by Joshua Jiang
Summertime for most high schoolers in the U.S. looks like sports camps, family vacations, and watching TV. For students in the Kizuna Youth Leadership program, summer is a time for growth as leaders in the Japanese American community.
On Wednesday, July 19th, the Kizuna Youth Leadership Program stopped by the Visual Communications (VC) office for a night of films and fun. To kick off the evening, VC presented an hour long program that showcased themes of identity formation, home, family, and history. Laughs, oohs, and ahhs accompanied the lineup of 127 MINUTES (Tuan Quoc Le), FLIP THE RECORD (Marie Jamora), SANTA CLAUS (Jeff Man), LILY (Angela Park), PROM (Imran J. Khan), and PLAZA BLVD (Cassandra Pimentel).
Following the film presentation, the VC interns had the privilege of introducing the films' directors and actors to the Kizuna students by breaking up into small group discussions. My group had the opportunity to speak with Jeff Man on his film SANTA CLAUS. The film depicts a clunky and uncomfortable interaction between a Chinese American man and a Chinese immigrant woman. One student mentioned that her favorite scene was when the two characters spoke to each other through their apartment walls. This scene was memorable for her because it spoke to the awkward and indirect communication between Asian and Asian American communities. I was surprised by the youth's insightfulness, as was Jeff, who exclaimed, "Where were you when I was writing this script?"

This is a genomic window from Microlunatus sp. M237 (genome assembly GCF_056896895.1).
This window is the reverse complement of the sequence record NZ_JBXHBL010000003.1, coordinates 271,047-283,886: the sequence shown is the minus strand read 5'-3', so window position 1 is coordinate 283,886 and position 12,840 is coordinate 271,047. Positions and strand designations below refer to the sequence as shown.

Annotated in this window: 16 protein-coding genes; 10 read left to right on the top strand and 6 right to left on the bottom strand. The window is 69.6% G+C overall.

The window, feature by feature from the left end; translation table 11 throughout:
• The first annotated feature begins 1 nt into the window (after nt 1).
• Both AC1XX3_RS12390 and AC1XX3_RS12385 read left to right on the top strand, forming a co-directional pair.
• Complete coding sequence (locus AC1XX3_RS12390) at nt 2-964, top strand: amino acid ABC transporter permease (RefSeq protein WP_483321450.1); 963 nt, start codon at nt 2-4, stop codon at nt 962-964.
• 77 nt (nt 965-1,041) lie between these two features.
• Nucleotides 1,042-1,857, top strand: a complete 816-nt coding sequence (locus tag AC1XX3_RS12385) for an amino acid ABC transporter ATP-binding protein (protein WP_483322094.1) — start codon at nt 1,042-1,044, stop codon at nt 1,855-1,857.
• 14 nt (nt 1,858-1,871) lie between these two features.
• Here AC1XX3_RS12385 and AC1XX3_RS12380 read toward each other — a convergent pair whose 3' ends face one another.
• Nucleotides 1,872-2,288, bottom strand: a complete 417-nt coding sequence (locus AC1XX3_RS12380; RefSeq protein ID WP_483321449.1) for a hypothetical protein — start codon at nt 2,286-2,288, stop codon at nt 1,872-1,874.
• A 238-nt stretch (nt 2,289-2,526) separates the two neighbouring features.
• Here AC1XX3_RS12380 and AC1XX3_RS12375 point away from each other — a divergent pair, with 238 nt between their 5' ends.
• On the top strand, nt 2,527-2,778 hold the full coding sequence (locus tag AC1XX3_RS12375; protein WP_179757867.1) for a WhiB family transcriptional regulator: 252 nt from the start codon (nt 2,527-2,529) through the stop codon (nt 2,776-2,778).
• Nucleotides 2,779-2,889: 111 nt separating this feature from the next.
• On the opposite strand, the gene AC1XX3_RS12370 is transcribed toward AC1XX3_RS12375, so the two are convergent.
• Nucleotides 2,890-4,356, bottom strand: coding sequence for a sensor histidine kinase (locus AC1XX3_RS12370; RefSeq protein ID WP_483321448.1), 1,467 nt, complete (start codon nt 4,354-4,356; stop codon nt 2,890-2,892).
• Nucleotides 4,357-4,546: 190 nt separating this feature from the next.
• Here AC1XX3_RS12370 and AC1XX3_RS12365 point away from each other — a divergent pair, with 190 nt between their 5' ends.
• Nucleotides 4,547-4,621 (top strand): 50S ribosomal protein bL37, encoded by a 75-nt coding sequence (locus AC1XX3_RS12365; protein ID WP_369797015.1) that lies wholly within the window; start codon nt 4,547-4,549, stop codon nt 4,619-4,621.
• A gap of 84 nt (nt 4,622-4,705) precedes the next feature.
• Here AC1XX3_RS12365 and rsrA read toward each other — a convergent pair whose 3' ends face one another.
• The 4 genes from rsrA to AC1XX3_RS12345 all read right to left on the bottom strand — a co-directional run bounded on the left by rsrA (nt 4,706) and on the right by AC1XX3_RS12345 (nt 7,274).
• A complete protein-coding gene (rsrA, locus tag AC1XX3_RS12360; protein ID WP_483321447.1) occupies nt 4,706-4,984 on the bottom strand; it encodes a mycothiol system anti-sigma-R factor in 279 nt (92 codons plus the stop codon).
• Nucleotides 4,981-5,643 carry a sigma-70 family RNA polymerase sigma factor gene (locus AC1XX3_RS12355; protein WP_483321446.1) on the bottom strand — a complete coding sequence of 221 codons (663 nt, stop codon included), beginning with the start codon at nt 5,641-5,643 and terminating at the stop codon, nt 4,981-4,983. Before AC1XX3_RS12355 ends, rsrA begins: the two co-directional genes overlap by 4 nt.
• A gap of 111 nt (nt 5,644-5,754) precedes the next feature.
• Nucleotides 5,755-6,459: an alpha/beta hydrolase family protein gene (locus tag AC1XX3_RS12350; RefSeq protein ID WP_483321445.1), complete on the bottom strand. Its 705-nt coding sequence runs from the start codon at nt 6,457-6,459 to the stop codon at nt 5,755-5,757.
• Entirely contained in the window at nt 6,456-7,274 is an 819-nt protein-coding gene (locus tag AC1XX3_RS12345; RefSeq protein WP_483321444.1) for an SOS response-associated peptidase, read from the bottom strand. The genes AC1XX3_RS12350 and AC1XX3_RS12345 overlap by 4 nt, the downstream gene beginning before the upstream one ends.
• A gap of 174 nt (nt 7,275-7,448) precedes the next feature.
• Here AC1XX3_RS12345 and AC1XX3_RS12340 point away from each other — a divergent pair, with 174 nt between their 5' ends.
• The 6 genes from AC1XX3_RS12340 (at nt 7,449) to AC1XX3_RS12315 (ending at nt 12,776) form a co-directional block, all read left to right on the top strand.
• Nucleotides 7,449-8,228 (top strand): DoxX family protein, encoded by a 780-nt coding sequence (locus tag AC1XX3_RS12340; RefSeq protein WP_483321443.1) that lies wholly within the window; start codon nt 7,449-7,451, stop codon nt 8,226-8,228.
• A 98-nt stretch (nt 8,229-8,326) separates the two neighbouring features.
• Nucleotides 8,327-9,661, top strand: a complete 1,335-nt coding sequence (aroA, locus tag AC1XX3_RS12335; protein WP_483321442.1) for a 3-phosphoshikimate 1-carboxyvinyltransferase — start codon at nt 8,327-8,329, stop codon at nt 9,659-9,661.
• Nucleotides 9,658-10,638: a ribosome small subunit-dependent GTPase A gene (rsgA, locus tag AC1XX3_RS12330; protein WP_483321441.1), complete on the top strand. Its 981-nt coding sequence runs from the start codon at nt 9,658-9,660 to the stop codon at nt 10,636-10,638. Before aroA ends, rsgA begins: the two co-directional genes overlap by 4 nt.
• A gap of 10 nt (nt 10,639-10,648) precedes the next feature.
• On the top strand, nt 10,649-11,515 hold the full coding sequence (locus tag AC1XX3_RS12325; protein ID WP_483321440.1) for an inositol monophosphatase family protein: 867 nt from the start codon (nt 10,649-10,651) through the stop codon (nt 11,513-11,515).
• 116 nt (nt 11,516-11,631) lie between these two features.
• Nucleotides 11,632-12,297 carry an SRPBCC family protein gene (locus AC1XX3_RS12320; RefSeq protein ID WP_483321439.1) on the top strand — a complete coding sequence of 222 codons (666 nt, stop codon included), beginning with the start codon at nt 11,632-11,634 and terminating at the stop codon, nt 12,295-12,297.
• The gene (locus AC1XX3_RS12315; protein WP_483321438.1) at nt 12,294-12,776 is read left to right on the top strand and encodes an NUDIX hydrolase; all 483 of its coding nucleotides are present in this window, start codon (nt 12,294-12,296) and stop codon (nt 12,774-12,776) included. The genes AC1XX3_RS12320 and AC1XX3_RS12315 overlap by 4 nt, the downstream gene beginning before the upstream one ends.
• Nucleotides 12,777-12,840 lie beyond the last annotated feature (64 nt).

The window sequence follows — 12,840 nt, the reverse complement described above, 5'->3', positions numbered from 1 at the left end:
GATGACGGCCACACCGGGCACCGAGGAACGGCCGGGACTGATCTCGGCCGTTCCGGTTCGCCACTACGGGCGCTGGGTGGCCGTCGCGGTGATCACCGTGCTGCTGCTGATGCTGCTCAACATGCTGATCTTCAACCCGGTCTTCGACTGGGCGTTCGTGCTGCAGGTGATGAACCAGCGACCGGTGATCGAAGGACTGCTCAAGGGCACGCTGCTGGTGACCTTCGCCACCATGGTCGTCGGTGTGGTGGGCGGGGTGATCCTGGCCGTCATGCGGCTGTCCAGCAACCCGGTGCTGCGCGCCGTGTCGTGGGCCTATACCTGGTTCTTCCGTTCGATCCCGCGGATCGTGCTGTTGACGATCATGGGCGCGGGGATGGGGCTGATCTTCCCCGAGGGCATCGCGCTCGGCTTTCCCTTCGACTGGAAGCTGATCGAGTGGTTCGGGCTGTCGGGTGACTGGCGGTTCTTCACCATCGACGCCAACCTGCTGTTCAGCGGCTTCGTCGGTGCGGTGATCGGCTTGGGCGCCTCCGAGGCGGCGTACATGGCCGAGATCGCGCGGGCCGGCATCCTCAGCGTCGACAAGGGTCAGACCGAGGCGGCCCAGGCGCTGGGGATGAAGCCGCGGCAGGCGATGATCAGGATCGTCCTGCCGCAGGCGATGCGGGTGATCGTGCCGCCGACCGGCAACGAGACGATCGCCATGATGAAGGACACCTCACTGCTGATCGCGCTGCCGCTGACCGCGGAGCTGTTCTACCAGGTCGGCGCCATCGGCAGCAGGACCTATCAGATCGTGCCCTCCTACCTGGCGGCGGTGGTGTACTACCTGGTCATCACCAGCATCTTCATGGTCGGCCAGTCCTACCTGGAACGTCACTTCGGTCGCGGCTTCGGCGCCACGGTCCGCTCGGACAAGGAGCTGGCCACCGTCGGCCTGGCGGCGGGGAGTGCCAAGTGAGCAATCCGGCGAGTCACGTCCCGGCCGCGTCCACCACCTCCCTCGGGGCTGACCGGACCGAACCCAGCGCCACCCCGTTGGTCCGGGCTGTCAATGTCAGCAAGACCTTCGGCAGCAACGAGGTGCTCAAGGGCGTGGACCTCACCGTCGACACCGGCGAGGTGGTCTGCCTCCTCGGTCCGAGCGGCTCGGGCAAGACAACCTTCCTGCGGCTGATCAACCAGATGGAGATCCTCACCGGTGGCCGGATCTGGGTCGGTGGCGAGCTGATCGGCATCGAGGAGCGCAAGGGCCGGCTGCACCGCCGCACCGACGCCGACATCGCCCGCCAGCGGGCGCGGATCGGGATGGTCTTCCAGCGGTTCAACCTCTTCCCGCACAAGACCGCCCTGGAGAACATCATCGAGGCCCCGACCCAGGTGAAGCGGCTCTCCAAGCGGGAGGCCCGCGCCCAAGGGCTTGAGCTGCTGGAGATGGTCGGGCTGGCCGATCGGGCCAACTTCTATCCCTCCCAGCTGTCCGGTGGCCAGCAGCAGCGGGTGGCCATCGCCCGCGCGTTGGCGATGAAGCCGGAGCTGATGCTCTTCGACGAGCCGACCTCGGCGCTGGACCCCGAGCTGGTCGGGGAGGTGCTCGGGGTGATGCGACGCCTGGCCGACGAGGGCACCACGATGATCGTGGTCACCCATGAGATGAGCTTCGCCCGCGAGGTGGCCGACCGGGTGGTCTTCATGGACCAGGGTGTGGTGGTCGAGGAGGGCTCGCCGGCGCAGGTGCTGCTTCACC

Visual Communications was able to offer something really special to the Kizuna group. By watching films that utilized video as storytelling, the Youth Leadership students were able to understand how filmmakers bind spaces together through storytelling. If the future of community organizing looks anything like the students I spoke to that day, I'm confident that our future is in good hands.
Kizuna is a community non-profit organization in Little Tokyo that hosts summer development programs for students aged 7 to 23+. Their programs seek to build a future for the Japanese American community through the education, empowerment and engagement of the next generation.
Joshua Jiang is studying Computer Science and Comparative Literature at the University of North Carolina at Chapel Hill. He really likes dogs. Connect with him at joshjiang.com